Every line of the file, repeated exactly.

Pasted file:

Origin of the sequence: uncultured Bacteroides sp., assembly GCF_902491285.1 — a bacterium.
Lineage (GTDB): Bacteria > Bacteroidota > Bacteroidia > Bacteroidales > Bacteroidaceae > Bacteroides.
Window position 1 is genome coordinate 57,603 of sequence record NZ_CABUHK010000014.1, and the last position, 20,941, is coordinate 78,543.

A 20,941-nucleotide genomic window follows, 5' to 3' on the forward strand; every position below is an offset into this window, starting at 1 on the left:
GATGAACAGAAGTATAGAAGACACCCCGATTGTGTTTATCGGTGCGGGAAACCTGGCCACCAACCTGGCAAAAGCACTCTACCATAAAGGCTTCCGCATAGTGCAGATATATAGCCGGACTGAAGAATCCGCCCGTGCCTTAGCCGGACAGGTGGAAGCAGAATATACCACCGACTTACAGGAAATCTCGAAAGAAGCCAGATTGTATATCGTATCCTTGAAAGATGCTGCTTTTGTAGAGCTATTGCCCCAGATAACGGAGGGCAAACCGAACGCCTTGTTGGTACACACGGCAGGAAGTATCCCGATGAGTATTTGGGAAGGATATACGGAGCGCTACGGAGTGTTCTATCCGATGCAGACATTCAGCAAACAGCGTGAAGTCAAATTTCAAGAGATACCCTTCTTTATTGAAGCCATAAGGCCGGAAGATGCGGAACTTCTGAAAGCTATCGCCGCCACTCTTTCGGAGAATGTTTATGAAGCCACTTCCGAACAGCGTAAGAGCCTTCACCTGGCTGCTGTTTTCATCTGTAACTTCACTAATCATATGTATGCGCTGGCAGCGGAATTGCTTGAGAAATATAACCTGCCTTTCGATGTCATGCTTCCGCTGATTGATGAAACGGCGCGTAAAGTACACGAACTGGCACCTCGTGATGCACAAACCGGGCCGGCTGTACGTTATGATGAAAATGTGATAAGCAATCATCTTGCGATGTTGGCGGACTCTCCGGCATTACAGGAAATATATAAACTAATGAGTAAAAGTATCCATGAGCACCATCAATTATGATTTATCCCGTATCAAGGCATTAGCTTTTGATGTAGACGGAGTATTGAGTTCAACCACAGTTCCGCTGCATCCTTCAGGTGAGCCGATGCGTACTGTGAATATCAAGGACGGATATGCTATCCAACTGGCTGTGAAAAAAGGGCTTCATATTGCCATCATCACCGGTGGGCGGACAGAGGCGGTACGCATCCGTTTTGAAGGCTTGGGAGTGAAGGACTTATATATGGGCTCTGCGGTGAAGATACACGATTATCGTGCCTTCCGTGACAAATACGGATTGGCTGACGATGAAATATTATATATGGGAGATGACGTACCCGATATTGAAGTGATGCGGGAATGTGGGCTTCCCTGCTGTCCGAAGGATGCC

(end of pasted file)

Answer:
Origin of the sequence: uncultured Bacteroides sp., assembly GCF_902491285.1 — a bacterium.
Lineage (GTDB): Bacteria > Bacteroidota > Bacteroidia > Bacteroidales > Bacteroidaceae > Bacteroides.
Window position 1 is genome coordinate 57,603 of sequence record NZ_CABUHK010000014.1, and the last position, 20,941, is coordinate 78,543.

A 20,941-nucleotide genomic window follows, 5' to 3' on the forward strand; every position below is an offset into this window, starting at 1 on the left:
GATGAACAGAAGTATAGAAGACACCCCGATTGTGTTTATCGGTGCGGGAAACCTGGCCACCAACCTGGCAAAAGCACTCTACCATAAAGGCTTCCGCATAGTGCAGATATATAGCCGGACTGAAGAATCCGCCCGTGCCTTAGCCGGACAGGTGGAAGCAGAATATACCACCGACTTACAGGAAATCTCGAAAGAAGCCAGATTGTATATCGTATCCTTGAAAGATGCTGCTTTTGTAGAGCTATTGCCCCAGATAACGGAGGGCAAACCGAACGCCTTGTTGGTACACACGGCAGGAAGTATCCCGATGAGTATTTGGGAAGGATATACGGAGCGCTACGGAGTGTTCTATCCGATGCAGACATTCAGCAAACAGCGTGAAGTCAAATTTCAAGAGATACCCTTCTTTATTGAAGCCATAAGGCCGGAAGATGCGGAACTTCTGAAAGCTATCGCCGCCACTCTTTCGGAGAATGTTTATGAAGCCACTTCCGAACAGCGTAAGAGCCTTCACCTGGCTGCTGTTTTCATCTGTAACTTCACTAATCATATGTATGCGCTGGCAGCGGAATTGCTTGAGAAATATAACCTGCCTTTCGATGTCATGCTTCCGCTGATTGATGAAACGGCGCGTAAAGTACACGAACTGGCACCTCGTGATGCACAAACCGGGCCGGCTGTACGTTATGATGAAAATGTGATAAGCAATCATCTTGCGATGTTGGCGGACTCTCCGGCATTACAGGAAATATATAAACTAATGAGTAAAAGTATCCATGAGCACCATCAATTATGATTTATCCCGTATCAAGGCATTAGCTTTTGATGTAGACGGAGTATTGAGTTCAACCACAGTTCCGCTGCATCCTTCAGGTGAGCCGATGCGTACTGTGAATATCAAGGACGGATATGCTATCCAACTGGCTGTGAAAAAAGGGCTTCATATTGCCATCATCACCGGTGGGCGGACAGAGGCGGTACGCATCCGTTTTGAAGGCTTGGGAGTGAAGGACTTATATATGGGCTCTGCGGTGAAGATACACGATTATCGTGCCTTCCGTGACAAATACGGATTGGCTGACGATGAAATATTATATATGGGAGATGACGTACCCGATATTGAAGTGATGCGGGAATGTGGGCTTCCCTGCTGTCCGAAGGATGCC